La Grenouillère (1869). © The National Art Museums of Sweden
Graham Spicer journeys to the National Gallery to discover the lesser-known landscape work of Pierre-Auguste Renoir.
Renoir Landscapes 1865-1883 is the first major exhibition in Britain of the French Impressionist for 20 years, and the first to examine his landscapes.
So if you’re expecting to see the instantly recognisable works like Dance at the Moulin de la Galette you could be disappointed. But if you want to see lesser-known treasures from one of our best-loved painters, then this exhibition, running until May 20 2007 at the National Gallery, will certainly deliver.
Renoir believed that landscape painting was the only true way to develop as a painter, partly because one was forced to use colours and tones that the constrained lighting of a studio did not afford.
Claude Monet Painting in his Garden at Argenteuil (c1873). © Wadsworth Atheneum Museum of Art, Hartford, Connecticut
In fact, landscape painting served as a kind of test-bed for the artist, and this display of 64 works shows his many stylistic innovations along with a fair few truly memorable images.
“Renoir was willing to push beyond the boundaries of landscape painting, almost to the level of abstraction,” explained joint curator Christopher Riopelle.
“We want to remind people of how daring, how innovative, how willing he was to break with convention and how this was particularly accentuated when he painted landscapes.”
Garden in the rue Cortot, Montmartre (1876). © Carnegie Museum of Art, Pittsburgh
Pierre-Auguste Renoir was born in 1849 in Limoges, France, and after a spell in a porcelain factory, where he painted flowers on china, he was admitted to the Ecole des Beaux-Arts in Paris in 1862.
He met Claude Monet, Alfred Sisley and Frédéric Bazille, other pioneers of the Impressionist movement, at about the same time.
Renoir’s collaborations with these, and other artists, were recurring features of his career, and in fact the exhibition places Monet’s Bathers at La Grenouillère next to Renior’s painting of the same scene, both made in 1869.
Another work on display is Claude Monet Painting in his Garden at Argenteuil (c1873), an affectionate treatment of his friend.
The Jardin d'Essai, Algiers (1881). © MGM MIRAGE Corporate Collection
Like this work, the exhibition does in fact contain some portraits, like Luncheon at La Fournaise (1875), which is reminiscent of his more famous figurative works. The selections are included, however, for their seamless integration of figures into a landscape, such as with the wonderful Garden In Rue Cortot Montmarte (1876).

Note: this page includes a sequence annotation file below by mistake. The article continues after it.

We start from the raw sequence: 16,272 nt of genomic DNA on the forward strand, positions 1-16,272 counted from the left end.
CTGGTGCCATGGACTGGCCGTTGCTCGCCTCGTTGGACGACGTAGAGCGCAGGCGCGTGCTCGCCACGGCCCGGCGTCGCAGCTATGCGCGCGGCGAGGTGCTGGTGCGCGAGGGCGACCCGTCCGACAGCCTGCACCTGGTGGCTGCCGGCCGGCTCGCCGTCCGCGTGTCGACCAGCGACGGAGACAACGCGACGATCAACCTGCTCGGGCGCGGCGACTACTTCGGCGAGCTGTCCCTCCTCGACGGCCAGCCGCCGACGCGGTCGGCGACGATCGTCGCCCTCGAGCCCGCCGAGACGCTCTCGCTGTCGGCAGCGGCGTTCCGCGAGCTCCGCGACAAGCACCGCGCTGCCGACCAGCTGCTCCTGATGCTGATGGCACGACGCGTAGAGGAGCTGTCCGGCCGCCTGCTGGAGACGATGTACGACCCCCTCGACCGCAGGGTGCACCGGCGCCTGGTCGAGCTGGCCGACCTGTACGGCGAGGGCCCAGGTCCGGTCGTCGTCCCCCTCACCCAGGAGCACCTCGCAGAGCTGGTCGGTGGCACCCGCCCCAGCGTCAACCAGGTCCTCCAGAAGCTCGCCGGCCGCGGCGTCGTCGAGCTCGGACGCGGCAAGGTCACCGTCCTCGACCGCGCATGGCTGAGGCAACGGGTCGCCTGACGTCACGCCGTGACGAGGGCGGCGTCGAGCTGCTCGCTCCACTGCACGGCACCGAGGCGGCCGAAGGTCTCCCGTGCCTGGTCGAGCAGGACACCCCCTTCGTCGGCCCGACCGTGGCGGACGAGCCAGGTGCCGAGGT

In paintings like this, he used densely wrought layers of paint to create his colourful effect, in others, like The Harvesters (1873), it is the absence of paint which create the image of lightness.
From 1881 Renoir acquired an art dealer who successfully sold his works and provided him with a modest income. This gave the previously struggling artist the freedom to travel.
Piazza San Marco, Venice (1881). © The Minneapolis Institute of Arts, Minnesota
He embarked first to Algiers in North Africa, a French colony, and made a series of remarkable paintings there. It seems that this trip, and his subsequent visits to Italy and the south of France, opened his eyes to even further possibilities in his painting.
Certainly the Mediterranean light made a strong impression on him, vividly shown in The Jardin d’Essai, Algiers (1881), where the fronds of the palm trees in the exotic gardens seem to explode like fireworks.
Arab Festival (1881) is also one of the most extraordinary works on show, bursting with life and colour. This was to become one of Renoir’s favourite landscapes, and his enthusiasm was taken up by Monet, who held the painting in his personal collection until his death.
He next travels to Italy, and on the advice of fellow painter James McNeil Whistler, stopped at Venice, where he produced fresh takes on the familiar and cityscapes. Piazza San Marco, Venice (1881), although unfinished, shows a looseness of style which sums up the luminosity of the square with seemingly effortless ease.
Rocky Crags at L'Estaque (1882). © Museum of Fine Arts, Boston, Massachusetts
After a spell in Naples he sought out Paul Cezanne, who was working in the South of France, and although he later played down his fellow artist’s influence, it is clear that he learned much from his radical approach to painting.
After 1883 Renoir turned more and more to figurative painting, and it is here that the exhibition ends, with some rather quaint scenes of Guernsey, which nevertheless hint at the way his style was maturing and would manifest itself in his later works.
While some of the paintings displayed seem included merely to demonstrate a stylistic point, and are no longer as engaging as they were once radical, there are equally many in this exhibition to captivate the viewer. The exhibition provides a fascinating insight into a long-neglected aspect of Renoir’s work.